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Cochrane corner: oral hormone therapy and cardiovascular outcomes in post-menopausal women
  1. Henry Boardman1,
  2. Louise Hartley2,
  3. Anne Eisinga3,
  4. Caroline Main4,
  5. Marta Roqué I Figuls5
  1. 1Department of Cardiovascular Medicine, John Radcliffe Hospital, University of Oxford, Oxford, UK
  2. 2Division of Health Sciences, Warwick Medical School, University of Warwick, Coventry, Warwickshire, UK
  3. 3UK Cochrane Centre, Oxford, UK
  4. 4Cancer Research UK Clinical Trials Unit (CRCTU), School of Cancer Sciences, University of Birmingham, Birmingham, UK
  5. 5Iberoamerican Cochrane Centre, Biomedical Research Institute Sant Pau (IIB Sant Pau), CIBER Epidemiología y Salud Pública (CIBERESP), Barcelona, Spain
  1. Correspondence to Dr Henry Boardman, Department of Cardiovascular Medicine, University of Oxford, John Radcliffe Hospital, Oxford OX3 9DU, UK; henry.boardman{at}cardiov.ox.ac.uk

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Introduction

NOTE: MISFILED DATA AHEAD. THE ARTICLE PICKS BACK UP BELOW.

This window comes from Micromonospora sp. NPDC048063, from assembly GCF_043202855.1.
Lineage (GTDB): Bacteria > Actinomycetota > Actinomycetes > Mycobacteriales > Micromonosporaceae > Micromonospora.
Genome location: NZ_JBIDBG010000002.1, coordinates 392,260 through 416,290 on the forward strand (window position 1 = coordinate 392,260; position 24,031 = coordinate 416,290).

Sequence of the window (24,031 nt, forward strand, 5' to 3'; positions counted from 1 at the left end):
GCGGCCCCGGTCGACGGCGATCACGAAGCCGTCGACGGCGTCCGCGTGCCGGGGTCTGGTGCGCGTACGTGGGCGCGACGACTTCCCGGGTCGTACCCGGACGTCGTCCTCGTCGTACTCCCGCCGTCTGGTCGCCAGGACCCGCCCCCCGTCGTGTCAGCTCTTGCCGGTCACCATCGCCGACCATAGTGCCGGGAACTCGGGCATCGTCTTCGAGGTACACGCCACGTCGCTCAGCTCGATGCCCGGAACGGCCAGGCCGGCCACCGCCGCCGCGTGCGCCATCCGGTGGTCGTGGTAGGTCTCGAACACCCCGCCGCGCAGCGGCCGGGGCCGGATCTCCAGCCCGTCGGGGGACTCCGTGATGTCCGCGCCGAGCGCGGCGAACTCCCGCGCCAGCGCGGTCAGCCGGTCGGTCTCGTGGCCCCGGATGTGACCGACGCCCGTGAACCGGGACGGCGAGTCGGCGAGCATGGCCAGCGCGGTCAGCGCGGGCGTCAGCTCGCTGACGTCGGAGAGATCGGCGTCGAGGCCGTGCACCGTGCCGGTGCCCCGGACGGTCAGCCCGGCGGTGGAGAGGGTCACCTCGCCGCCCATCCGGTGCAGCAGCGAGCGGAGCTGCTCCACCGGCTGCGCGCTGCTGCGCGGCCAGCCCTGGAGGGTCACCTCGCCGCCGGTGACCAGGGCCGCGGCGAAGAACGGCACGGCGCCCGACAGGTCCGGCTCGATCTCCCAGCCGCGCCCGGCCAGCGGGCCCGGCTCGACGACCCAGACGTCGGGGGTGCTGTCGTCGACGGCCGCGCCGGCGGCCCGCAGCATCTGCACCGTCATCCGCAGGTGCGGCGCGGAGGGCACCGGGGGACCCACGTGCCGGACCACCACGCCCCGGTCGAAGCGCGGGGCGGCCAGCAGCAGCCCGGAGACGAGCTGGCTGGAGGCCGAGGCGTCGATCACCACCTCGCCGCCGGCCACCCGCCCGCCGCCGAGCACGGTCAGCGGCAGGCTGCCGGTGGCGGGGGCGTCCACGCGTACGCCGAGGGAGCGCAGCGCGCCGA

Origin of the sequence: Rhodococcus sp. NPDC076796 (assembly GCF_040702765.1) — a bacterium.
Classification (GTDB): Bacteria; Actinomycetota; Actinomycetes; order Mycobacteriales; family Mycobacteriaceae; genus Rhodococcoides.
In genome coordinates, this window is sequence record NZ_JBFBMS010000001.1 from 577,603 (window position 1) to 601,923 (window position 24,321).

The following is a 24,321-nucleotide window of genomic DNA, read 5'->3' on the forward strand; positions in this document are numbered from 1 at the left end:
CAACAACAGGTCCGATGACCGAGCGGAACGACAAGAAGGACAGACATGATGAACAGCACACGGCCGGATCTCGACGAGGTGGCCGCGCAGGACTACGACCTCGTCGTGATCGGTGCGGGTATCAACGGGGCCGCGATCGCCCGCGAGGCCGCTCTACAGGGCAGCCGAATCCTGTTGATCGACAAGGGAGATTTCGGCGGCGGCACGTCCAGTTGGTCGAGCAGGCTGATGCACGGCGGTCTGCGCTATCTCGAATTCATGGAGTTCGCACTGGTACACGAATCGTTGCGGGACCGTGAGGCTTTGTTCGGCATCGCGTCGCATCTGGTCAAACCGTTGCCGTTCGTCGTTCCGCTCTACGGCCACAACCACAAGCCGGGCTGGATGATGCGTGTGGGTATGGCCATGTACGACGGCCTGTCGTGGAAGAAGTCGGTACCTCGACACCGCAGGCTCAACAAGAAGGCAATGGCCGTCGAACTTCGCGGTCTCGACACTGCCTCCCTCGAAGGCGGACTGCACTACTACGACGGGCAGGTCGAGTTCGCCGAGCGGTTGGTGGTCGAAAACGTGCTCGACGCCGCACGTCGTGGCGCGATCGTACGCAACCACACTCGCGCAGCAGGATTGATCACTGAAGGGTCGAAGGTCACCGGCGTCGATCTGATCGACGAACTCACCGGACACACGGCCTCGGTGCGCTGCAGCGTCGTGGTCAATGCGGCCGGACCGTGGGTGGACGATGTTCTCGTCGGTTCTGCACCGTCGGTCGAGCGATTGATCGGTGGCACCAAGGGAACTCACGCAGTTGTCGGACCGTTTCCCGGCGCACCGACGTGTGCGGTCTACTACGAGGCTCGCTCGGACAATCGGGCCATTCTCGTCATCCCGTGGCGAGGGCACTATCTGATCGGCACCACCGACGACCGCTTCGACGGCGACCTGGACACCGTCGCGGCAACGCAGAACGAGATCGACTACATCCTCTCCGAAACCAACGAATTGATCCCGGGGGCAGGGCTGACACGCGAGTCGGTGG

Hormone therapy (HT) is commonly prescribed for the relief of climacteric symptoms in post-menopausal women; 54% (620490) of women enrolled in the Million Women Study1 in the UK (mean age 56 years) have tried it and 31% (358252) use it. Observational studies have shown oral HT is associated with lower rates of cardiovascular disease in post-menopausal women2; however randomised controlled trials (RCTs) have presented mixed results. The 2002 publication of the Women's Health Initiative I (WHI I) reported an association between combined oestrogen and progestin use and increased rates of both coronary heart disease and stroke. Subsequent publication of the Women's Health Initiative II (WHI II) reported an association between oestrogen and increased rates of stroke. These publications, and the significant publicity that they received, led to a reduction in prescriptions of oral HT. It also led to several RCTs assessing HT and cardiovascular outcomes stopping before their planned end date.

However, post hoc analysis of the WHI data has suggested that associations between oral HT and cardiovascular outcomes are not uniform across all age groups. The mean ages at recruitment in WHI I and WHI II were early to mid-60s; more than a decade after the mean age of initiation of menopause, when post-menopausal women most commonly suffer from climacteric symptoms. This subgroup analysis demonstrated there was a trend to reduced likelihood of cardiovascular outcomes in women who started HT before the age of 60.3 In 2012, the Danish Osteoporosis Prevention Study (DOPS) was published. It was designed to assess the effect of oral HT on osteoporosis and cardiovascular outcomes and …

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